WEBSTER CITY - Caleb Crouthamel has scored goals in a lot of different, even unique ways, over the last four years. But with his, um, posterior?
Now that's new.
Crouthamel, Webster City's all-time leading goal scorer, left it all on the pitch during his final match on the turf at Lynx Field last night, as he scored a career-high four goals in the Lynx 6-0 rout of Clear Lake in a Class 2A Substate 2 quarterfinal-round bout, their 12th consecutive victory.
DFJ photo by Troy Banning
Christian Lemus (17), Sam Bowman (8) and Garrett Gourley (11) rush to congratulate Caleb Crouthamel after the Webster City senior scored the second of his four goals in last night’s 6-0 victory over Clear Lake in a Class 2A Substate 2 quarterfinal at Lynx Field. It was Webster City’s 12th consecutive victory.
But it was his second goal that brought out the smiles and caused all of his teammates to leap on his back in celebration.
Already up 1-0 in the 10th minute, Clear Lake (7-6) attempted a throw-in to goalkeeper Bryson Hamilton. But Crouthamel didn't give up on the play and charged towards the ball just as Hamilton attempted to boot it deep down the field. It ricocheted off Crouthamel's backside back towards the goal and dribbled into the net for a 2-0 cushion.
"I've never scored with my butt before," Crouthamel said while smiling following the match. "But that was just hustle. We came out really intense and we were fired up for our last anything - soccer or football - on this field. We expected to come out and dominate."
Dominate the Lynx did.
WCHS (16-2-1) held a 27-4 shots on goal advantage, including 16-3 in the second half. And Crouthamel's exploits - he now has 21 goals on the season, tied for sixth in 2A - set the tone.
"We just followed Caleb's lead and he did a great job for us right away and gave us that spark," WCHS head coach Craig Signorin said.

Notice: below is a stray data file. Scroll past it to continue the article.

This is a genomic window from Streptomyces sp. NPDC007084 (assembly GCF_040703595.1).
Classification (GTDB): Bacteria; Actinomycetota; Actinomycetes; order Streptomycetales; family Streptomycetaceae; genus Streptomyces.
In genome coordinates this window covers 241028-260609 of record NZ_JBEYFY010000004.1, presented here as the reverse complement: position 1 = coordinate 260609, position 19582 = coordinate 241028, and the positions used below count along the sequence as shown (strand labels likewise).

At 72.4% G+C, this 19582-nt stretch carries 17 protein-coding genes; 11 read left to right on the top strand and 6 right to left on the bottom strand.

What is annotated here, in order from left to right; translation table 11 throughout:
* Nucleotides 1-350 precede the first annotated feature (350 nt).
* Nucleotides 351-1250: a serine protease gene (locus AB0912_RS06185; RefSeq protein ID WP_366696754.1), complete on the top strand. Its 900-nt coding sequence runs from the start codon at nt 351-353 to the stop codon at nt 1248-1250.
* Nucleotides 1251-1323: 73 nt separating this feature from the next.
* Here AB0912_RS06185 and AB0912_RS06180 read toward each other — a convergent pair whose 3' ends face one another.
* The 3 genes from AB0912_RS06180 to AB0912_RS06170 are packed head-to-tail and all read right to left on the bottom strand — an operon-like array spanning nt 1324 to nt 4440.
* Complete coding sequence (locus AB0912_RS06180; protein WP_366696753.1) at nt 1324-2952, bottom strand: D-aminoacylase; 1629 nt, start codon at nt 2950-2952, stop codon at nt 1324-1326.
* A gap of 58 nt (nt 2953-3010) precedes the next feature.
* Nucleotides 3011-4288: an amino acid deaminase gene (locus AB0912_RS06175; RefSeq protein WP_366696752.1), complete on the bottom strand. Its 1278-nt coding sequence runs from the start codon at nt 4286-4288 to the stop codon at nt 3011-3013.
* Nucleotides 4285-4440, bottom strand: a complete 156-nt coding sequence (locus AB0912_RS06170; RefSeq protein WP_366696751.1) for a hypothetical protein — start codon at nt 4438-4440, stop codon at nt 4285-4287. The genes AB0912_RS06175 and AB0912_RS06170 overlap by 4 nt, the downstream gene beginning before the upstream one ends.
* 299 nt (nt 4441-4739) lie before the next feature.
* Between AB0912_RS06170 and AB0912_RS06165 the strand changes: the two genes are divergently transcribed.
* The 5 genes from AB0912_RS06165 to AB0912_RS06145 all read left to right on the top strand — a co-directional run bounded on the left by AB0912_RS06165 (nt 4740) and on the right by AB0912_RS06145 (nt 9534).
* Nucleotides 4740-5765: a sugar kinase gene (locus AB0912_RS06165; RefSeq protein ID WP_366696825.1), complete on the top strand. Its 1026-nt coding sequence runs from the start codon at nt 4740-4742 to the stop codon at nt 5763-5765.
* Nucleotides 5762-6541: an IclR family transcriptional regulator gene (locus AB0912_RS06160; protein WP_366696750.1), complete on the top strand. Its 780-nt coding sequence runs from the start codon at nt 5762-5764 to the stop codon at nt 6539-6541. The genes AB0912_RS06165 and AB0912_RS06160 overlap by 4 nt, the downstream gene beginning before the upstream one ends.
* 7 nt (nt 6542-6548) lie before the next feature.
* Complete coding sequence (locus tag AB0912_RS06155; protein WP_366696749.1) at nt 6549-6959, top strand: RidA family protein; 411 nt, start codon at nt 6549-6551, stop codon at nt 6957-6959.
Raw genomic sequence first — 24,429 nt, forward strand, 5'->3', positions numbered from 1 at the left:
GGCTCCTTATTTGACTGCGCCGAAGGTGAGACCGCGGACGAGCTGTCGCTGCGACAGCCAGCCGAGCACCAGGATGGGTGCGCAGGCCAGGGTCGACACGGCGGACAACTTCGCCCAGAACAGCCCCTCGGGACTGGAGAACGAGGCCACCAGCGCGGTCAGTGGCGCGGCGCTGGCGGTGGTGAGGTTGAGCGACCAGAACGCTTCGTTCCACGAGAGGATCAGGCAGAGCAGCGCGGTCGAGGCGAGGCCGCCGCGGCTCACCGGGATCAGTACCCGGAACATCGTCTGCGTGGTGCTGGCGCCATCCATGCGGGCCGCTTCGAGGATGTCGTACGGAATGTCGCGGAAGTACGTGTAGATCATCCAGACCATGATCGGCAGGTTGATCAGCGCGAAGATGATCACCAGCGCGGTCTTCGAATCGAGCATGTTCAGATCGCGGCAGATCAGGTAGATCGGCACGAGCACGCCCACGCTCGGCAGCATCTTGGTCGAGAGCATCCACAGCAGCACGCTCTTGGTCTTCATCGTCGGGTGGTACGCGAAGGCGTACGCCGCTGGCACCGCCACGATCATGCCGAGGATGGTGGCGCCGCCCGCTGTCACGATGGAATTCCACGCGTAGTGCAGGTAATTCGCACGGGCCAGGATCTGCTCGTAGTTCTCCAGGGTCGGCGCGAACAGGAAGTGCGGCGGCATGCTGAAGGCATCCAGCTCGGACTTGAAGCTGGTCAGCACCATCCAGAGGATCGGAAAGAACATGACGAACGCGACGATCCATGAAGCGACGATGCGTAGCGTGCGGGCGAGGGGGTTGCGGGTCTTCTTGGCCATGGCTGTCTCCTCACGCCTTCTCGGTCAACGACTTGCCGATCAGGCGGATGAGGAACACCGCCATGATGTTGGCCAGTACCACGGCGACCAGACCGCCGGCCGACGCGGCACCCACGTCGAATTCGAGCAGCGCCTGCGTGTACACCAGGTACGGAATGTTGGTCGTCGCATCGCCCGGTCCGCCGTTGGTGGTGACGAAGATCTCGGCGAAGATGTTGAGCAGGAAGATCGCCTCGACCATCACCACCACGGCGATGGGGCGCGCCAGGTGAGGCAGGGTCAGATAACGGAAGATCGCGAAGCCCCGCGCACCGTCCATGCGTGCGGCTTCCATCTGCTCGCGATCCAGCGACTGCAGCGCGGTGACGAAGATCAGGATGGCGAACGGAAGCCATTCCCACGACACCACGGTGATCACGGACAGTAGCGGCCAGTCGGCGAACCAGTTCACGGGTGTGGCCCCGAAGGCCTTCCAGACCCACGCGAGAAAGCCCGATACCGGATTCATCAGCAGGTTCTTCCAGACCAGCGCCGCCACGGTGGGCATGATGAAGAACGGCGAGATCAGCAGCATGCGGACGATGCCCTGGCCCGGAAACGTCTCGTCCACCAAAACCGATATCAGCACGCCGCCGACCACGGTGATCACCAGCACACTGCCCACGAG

And the ricochet goal?
"I told him those are the best goals to score. I told him they're better than when you take them from the front side because you don't feel any pain," Signorin cracked.
Kirk Greenley assisted Crouthamel's first goal in the eighth minute with a throw in to the far side of the goal box. Crouthamel soared into the air and headed it just inside the left post on the low side.
Junior midfielder Christian Lemus made it 3-0 in the 16th minute off a penalty kick inside the lower 90 on the left. It came after the Lions' Carson Farmer received a red card for an intentional hand ball from inside the goal, as he attempted to prevent Cooper Jaycox from scoring from close range.
Another penalty kick off a hand ball in the box, this time taken by Crouthamel with just 18 seconds left in the first half, padded the Lynx lead to 4-0.
Senior Jonny Davis picked up the assist on Crouthamel's fourth goal in the 47th minute. Davis dribbled the ball down the left side of the field and lofted a pass into the box; a streaking Crouthamel got to the ball in stride and rifled it past a diving Hamilton and into the lower right-hand corner.
Davis collected his 14th goal of the season in the 76th minute from the left flank, 10 yards out. Lucas Daniels ripped a shot wide of the goal and Davis was there for the rebound.
WCHS has now outscored its last 12 opponents 52-4. The defense wrapped up its eighth shutout during the streak and 10th overall. Keeper Austin Koons had five saves.
"Our defense played absolutely great (last night) and they love it when we get that lead," Signorin said.
Up next will be a showdown with No. 3-ranked Hudson (18-1-1) on Wednesday in Hudson at 5 p.m. for the right to move on to the substate final. The Pirates were the last team to beat the Lynx; they pulled out a 2-0 victory back on Apr. 14.
But Crouthamel thinks Wednesday will be different.
"We're a lot better; we've come a long ways since we played them," he said. "And we're pretty fired up to get them back. We just want to come out intense and try to go harder than they do."
Signorin says another effort like last night's shutout could make the semifinal bout interesting.
"If we play like (last night), we've got a very good chance," Signorin said. "But our defense has to be spot on. We can't have mistakes because their guys up front are very dangerous and very technical, and they don't miss much."